I hear the sirens calling
As the rain is gently falling

Gaye Advert’s pants

The longer this blog goes on (and I’m surprised it has gone on this long), the more hits I’m getting through search engines. Which is great. Every hit is a good hit.

I’m very intrigued by the search engine terms that have brought some visitors here, though. They include “sweaty Marquee” (just about everything about The Marquee was sweaty, especially the sticky floor), “Marco & Tony Leeds bouncers 1980s”, “lego ladies”, “quick police sex” (two different searches, presumably pulled in by the Sex Pistols and Police tags), “poor Mrs Bonky”, “hysterical injury”, “sticks fingers up his nose” (I’m glad I don’t know why someone was looking for that) and “Scabies anak kucing” (answers on a postcard). But my favourites so far have to be “PJ Harvey pushes nose up” (what is it with noses, people?), “Georgian bukkake” (if we’re talking about some recently discovered 18th century pastime, I do hope Tony Robinson will soon be making a telly programme about it), and “Gaye Advert pants down”.

“Gaye Advert pants down” had me spluttering coffee everywhere when I saw it come up as one of my search engine referrals, but then I remembered there is an old photo of Gaye, The Adverts’ panda-eyed bass player, with her jeans round her knees and her knickers proudly on display to the world. Jolly nice knickers they are too. You can find the shot at the Punk 77 website. Tell them Google sent you.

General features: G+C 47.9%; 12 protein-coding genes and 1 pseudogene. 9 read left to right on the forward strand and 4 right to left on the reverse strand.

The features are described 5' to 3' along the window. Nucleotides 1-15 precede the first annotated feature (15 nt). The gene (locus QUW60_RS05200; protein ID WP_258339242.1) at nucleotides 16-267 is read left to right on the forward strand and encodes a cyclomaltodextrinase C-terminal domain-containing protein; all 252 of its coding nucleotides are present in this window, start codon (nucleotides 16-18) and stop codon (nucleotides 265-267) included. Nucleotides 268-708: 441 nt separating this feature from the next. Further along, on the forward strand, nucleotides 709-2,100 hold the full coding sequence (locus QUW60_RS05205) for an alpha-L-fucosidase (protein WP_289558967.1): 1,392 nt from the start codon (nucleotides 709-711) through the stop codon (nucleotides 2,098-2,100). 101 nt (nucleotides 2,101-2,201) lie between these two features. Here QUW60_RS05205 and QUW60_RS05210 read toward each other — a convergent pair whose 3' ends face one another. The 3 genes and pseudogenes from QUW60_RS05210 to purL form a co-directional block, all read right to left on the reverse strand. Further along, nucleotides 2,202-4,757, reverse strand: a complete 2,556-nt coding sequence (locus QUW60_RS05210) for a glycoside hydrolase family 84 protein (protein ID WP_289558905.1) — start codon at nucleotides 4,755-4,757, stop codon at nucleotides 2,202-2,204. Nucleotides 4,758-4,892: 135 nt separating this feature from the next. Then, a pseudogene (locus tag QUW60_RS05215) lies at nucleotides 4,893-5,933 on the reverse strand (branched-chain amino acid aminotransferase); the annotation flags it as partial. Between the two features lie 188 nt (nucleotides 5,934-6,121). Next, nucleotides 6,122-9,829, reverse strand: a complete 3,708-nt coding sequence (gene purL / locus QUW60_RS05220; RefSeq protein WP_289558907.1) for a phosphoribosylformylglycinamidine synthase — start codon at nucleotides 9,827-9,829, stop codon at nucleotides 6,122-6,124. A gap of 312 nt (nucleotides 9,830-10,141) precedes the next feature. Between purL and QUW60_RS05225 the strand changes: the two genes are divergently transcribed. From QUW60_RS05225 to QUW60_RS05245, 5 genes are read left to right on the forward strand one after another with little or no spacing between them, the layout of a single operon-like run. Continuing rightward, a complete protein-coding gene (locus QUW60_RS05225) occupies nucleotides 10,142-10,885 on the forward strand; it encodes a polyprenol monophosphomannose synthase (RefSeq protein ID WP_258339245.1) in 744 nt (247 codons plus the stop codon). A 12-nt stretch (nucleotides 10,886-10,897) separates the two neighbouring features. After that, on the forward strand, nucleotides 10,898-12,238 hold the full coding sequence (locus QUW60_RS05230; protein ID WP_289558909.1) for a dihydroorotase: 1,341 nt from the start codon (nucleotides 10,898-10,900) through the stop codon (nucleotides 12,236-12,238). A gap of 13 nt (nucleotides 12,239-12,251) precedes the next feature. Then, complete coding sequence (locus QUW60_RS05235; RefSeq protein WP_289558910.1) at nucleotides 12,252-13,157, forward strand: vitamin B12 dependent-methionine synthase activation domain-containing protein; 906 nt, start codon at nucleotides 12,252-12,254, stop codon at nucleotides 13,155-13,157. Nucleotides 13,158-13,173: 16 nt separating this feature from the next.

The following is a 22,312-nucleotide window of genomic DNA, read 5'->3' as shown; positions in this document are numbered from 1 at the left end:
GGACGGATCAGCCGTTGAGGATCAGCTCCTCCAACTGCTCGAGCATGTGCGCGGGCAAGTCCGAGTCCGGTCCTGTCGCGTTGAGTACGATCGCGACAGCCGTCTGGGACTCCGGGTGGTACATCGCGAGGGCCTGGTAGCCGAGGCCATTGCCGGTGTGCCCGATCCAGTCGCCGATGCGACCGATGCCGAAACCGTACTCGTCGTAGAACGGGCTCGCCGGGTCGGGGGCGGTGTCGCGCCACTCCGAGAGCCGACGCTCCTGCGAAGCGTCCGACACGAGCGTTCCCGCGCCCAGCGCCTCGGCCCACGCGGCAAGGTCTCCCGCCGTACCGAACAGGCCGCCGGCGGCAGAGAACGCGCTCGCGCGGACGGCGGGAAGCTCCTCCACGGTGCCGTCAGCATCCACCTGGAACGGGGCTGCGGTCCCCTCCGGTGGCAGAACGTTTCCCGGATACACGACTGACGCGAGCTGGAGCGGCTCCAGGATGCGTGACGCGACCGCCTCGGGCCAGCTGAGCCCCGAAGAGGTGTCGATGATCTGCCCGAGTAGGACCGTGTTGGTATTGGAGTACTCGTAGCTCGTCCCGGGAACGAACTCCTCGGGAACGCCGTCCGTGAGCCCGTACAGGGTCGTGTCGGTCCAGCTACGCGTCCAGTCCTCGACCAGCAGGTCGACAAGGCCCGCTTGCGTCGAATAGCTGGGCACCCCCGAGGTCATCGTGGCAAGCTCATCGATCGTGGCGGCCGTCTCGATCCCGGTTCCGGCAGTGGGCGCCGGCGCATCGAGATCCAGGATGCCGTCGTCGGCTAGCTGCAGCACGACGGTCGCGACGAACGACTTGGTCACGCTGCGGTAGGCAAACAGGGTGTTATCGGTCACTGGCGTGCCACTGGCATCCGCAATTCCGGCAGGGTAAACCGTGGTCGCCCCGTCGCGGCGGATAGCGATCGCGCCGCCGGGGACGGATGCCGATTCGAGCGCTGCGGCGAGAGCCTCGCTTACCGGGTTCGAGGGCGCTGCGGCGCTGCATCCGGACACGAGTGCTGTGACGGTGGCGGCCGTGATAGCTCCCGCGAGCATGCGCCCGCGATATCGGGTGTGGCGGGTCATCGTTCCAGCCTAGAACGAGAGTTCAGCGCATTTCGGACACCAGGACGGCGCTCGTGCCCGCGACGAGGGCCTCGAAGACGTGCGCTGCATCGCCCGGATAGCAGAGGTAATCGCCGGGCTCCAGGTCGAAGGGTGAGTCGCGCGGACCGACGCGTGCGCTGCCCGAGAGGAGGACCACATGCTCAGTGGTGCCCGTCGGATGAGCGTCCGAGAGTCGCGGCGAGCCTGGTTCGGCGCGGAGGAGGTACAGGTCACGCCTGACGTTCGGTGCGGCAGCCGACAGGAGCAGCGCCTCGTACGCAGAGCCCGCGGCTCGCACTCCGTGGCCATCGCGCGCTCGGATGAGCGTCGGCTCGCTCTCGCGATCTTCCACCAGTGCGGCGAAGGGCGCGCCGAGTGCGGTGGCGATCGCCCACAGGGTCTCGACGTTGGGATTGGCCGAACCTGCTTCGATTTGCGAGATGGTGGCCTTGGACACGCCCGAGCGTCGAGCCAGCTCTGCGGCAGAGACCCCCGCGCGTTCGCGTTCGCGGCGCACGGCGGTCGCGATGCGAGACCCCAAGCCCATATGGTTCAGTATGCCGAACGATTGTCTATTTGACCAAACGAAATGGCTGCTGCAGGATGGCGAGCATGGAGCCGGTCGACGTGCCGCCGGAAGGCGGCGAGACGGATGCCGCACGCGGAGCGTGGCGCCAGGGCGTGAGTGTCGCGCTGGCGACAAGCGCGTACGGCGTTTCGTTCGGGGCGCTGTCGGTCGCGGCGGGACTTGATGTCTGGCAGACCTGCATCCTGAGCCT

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Punk collage (from Sounds, 2 April 1977)

I can’t find the words to tell you just how much I love this. It was printed across the middle pages of Sounds in April 1977, accompanying an A-to-Z of the first wave of UK punk bands. I’ve lost the first and last pages of the article, and there are no credits on the pages that I do have, but I think the A-to-Z was written by Jonh Ingham and I presume the collage was put together by the Sounds art team, in a style in keeping with the fanzines of the time.

Sounds was several leagues ahead of the rest of the music press in covering the embryonic days of punk. The collage features all the obvious names – Sex Pistols, The Damned, The Clash and so on – but it also includes less well known acts such as The Models, The Cortinas and Suburban Studs. Click the image to see it in its full glory and keep an eye out for The Police (before they got hold of the peroxide bottle), Skrewdriver (before Ian Stuart Donaldson turned into a Nazi bastard) and a terrific early photo of The Slits. One outfit that you won’t see on there is Iron Maiden – but then you wouldn’t expect to, would you? Well, as it goes, Iron Maiden do appear in the A-to-Z, where they describe themselves as “bloody shock rock”. They were fronted by Den Ace at this point and had somebody called Ron Rebel playing drums.

I had the collage on my bedroom wall for ages and ages, so it’s badly discoloured, but I’d say that adds to its historic value. I’m not sure history will look kindly on me for having censored the “Fuck Off” on Gaye Advert’s T-shirt with a biro, though. At least I think that was me. I don’t remember doing it, but the scribbling out seems to be in blue ink rather than being an original feature of the collage. If it was me, I suspect I did it in case my mum ever took a close look at it on my wall.

UPDATE (posted 30/10/2011)

I was wrong about Jonh Ingham writing the A-to-Z that accompanied the collage. Jonh has been in touch to say that he wrote a big article about punk for Sounds in around October 1976 (The “?” Rock Special), but he had nothing to do with this piece. My next best guess is the A-to-Z was by the late Giovanni Dadomo, another early champion of punk in the music press. As well as being a journalist, Giovanni was a member of Arthur Comics (later known as The Snivelling Shits), who appear in the article between Alternative T-TV [sic] and The Boys.